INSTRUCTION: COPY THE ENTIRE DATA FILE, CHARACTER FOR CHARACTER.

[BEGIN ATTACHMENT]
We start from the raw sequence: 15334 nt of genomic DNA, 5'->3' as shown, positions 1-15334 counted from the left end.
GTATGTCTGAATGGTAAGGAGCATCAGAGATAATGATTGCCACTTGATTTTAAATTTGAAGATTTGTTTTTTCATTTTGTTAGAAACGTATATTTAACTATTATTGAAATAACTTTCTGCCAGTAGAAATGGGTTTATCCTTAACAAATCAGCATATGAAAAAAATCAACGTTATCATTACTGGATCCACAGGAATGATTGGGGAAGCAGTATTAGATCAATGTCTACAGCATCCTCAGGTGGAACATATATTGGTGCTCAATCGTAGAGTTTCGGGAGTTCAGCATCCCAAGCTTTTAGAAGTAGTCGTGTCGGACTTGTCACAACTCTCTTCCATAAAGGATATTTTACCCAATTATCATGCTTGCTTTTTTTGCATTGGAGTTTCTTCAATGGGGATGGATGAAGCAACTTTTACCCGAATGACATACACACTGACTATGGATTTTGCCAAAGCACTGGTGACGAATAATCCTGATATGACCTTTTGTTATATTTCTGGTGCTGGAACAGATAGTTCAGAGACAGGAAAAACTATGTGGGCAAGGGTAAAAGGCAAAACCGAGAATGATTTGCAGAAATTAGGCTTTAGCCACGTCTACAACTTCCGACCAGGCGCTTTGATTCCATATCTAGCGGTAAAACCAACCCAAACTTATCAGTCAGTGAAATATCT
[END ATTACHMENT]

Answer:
We start from the raw sequence: 15334 nt of genomic DNA, 5'->3' as shown, positions 1-15334 counted from the left end.
GTATGTCTGAATGGTAAGGAGCATCAGAGATAATGATTGCCACTTGATTTTAAATTTGAAGATTTGTTTTTTCATTTTGTTAGAAACGTATATTTAACTATTATTGAAATAACTTTCTGCCAGTAGAAATGGGTTTATCCTTAACAAATCAGCATATGAAAAAAATCAACGTTATCATTACTGGATCCACAGGAATGATTGGGGAAGCAGTATTAGATCAATGTCTACAGCATCCTCAGGTGGAACATATATTGGTGCTCAATCGTAGAGTTTCGGGAGTTCAGCATCCCAAGCTTTTAGAAGTAGTCGTGTCGGACTTGTCACAACTCTCTTCCATAAAGGATATTTTACCCAATTATCATGCTTGCTTTTTTTGCATTGGAGTTTCTTCAATGGGGATGGATGAAGCAACTTTTACCCGAATGACATACACACTGACTATGGATTTTGCCAAAGCACTGGTGACGAATAATCCTGATATGACCTTTTGTTATATTTCTGGTGCTGGAACAGATAGTTCAGAGACAGGAAAAACTATGTGGGCAAGGGTAAAAGGCAAAACCGAGAATGATTTGCAGAAATTAGGCTTTAGCCACGTCTACAACTTCCGACCAGGCGCTTTGATTCCATATCTAGCGGTAAAACCAACCCAAACTTATCAGTCAGTGAAATATCT